At an age when most girls are giving up dolls, Corliss Collins is using hers to make some money. The freckle-faced Oklahoma City 12-year-old is the country’s youngest professional ventriloquist—a craft she learned from her brother, Bryson, now in the Marines. “I used to play with his dolls,” says Collins, who’s been performing professionally since she was 6½. “He gave it up when he started dating. But my mom still got requests for him to perform, and she would tell them, ‘My daughter’s a ventriloquist too.’ ”
It’s paid off. Collins, whose father is a psychologist and mother a former social worker, puts on 30 performances a year at $10 to $200 a show. Corliss and her dummy, Lucy Lollipop (so named for the Peanuts character and Lucille Ball), have appeared on several nationally syndicated and cable TV shows. Collins has four talent agents, one each in New York, L.A., Dallas and Oklahoma City. Having a sassy alter ego has its advantages. “I’m basically reserved, although I’m a lot less shy than I used to be,” says Corliss. “Lucy is very aggressive. She talks back to people and I don’t.” But, admits Collins, who will appear in an upcoming episode of CBS’ Dallas without her wooden co-worker, “I don’t want to do this all my life. I want to be a professional actress when I grow up.”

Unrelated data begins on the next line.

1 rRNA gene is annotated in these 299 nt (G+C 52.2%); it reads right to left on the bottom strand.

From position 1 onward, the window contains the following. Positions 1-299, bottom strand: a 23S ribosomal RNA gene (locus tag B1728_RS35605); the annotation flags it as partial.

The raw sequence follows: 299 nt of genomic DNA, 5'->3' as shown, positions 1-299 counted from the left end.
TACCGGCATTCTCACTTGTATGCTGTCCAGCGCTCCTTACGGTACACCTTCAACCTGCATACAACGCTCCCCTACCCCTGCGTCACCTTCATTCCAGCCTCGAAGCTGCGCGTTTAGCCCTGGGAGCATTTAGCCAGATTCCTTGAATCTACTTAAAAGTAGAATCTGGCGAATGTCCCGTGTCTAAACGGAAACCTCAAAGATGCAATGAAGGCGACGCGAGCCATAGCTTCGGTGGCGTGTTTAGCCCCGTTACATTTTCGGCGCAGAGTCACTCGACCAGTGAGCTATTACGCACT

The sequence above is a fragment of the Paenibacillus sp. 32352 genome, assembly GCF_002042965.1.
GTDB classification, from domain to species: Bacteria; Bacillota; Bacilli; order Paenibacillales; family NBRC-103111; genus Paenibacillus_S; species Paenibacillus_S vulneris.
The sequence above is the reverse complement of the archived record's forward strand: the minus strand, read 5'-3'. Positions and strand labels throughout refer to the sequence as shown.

When the curtain rises on the Metropolitan Opera’s historic first production of George Gershwin’s haunting Porgy and Bess this winter, the first voice heard will be that of lyric soprano Marvis Martin, 30. Alternating (with Myra Merritt) in the role of Earth Mother Clara, Martin is expected to breathe new brilliance into the classic aria Summertime. “If that song is sung with the magic it deserves,” says Martin, “it is possible to feel transported somewhere into the clouds.”
Summertime is also the sort of stratospheric vehicle that could make Martin’s professional living easy. Martin grew up in Miami and was attracted to the opera in high school. She saw famed soprano Leontyne Price perform with the Miami Philharmonic and was transfixed. “She conveyed to me that I could do it too,” says Martin, who now discusses music with close friend Price over tea.
Named Marvis mainly because “marvelous” is her mother’s favorite adjective, Martin now lives alone in a Manhattan brownstone. She has a master’s from the Manhattan School of Music and as part of the Met’s Young Artists Development Program, she has sung major roles in several Met productions. Says Samuel Niefeld, Kiri Te Kanawa’s manager, who now represents Marvis as well: “Marvis Martin is the hope of the future, vocally.”